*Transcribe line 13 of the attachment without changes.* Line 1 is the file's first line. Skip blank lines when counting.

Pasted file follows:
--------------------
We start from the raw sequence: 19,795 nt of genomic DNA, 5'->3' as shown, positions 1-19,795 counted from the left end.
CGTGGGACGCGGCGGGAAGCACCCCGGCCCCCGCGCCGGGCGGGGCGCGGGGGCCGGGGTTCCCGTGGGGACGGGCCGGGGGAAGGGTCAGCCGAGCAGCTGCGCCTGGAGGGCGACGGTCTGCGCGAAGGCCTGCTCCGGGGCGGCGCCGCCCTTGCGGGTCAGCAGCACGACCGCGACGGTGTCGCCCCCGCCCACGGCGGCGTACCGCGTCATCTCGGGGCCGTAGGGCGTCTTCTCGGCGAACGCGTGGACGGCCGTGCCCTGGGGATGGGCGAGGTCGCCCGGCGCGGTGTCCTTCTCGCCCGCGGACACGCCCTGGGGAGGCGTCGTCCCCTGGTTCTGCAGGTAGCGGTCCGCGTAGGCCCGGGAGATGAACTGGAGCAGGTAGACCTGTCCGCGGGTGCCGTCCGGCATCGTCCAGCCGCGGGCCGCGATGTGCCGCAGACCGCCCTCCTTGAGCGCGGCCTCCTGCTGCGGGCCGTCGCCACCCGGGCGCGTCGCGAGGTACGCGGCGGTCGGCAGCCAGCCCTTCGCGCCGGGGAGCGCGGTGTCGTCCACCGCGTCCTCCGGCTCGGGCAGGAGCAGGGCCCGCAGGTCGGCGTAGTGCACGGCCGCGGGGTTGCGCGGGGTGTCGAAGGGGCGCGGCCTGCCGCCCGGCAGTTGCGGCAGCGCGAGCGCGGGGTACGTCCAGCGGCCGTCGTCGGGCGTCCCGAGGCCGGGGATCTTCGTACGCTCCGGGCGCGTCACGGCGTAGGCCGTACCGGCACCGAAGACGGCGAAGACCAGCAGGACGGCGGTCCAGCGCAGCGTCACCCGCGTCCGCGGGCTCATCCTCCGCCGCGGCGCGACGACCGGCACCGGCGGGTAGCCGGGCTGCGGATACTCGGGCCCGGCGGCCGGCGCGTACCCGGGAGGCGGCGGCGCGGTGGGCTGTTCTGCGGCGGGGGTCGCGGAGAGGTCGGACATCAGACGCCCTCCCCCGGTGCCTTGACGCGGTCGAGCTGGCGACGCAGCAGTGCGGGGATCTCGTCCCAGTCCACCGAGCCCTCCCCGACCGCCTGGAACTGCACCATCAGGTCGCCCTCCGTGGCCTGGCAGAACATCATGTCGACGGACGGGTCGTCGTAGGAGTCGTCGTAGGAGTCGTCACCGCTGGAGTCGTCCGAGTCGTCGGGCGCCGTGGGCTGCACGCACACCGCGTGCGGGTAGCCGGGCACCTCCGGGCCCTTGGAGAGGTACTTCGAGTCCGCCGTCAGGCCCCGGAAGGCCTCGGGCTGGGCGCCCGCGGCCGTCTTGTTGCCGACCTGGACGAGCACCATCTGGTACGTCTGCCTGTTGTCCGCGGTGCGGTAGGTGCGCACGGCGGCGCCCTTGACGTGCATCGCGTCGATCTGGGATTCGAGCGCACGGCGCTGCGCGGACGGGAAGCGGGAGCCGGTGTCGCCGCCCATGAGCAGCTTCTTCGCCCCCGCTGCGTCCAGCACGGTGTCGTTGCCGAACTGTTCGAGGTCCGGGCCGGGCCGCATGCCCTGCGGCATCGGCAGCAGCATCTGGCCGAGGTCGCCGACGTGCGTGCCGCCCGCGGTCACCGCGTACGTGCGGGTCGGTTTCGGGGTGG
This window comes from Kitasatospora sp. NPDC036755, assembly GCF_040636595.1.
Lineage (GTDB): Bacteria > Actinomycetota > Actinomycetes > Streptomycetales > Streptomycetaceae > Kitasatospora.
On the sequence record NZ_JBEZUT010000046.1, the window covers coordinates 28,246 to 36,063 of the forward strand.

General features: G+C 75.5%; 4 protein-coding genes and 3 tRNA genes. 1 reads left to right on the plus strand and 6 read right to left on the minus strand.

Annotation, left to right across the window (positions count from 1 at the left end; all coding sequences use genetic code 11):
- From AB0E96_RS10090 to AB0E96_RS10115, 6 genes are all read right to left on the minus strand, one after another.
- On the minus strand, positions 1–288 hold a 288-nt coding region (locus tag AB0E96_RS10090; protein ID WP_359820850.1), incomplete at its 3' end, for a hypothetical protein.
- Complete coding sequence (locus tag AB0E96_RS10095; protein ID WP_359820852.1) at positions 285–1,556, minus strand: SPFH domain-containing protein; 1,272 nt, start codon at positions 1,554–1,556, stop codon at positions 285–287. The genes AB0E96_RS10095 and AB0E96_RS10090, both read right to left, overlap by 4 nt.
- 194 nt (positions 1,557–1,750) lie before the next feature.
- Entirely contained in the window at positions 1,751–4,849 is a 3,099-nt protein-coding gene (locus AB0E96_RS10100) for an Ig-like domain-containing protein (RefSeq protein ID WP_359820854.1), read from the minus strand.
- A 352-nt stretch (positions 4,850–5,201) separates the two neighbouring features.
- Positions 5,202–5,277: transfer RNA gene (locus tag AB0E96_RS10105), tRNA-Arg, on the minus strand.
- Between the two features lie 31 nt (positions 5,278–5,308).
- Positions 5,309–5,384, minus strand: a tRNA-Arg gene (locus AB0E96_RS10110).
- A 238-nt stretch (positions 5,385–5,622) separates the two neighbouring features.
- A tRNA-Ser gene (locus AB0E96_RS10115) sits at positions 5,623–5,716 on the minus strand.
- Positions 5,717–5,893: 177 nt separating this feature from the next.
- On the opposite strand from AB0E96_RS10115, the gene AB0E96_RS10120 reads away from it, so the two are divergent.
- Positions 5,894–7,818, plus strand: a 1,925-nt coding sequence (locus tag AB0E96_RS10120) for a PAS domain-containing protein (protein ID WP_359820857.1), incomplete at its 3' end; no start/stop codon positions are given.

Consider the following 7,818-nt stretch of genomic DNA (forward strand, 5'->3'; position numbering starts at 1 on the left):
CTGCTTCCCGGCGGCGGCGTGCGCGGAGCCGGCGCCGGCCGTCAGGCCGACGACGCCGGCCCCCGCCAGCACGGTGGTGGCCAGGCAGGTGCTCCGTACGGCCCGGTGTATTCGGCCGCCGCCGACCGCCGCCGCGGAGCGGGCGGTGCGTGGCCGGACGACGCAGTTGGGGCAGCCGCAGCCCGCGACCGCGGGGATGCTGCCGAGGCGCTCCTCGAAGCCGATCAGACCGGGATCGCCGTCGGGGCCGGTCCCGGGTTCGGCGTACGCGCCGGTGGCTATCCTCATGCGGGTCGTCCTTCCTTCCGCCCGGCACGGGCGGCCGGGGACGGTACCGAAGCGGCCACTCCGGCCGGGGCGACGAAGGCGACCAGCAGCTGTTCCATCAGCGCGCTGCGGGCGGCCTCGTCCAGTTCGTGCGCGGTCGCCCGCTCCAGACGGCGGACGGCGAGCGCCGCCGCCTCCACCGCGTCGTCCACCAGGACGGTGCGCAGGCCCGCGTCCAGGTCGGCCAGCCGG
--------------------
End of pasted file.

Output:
- A 352-nt stretch (positions 4,850–5,201) separates the two neighbouring features.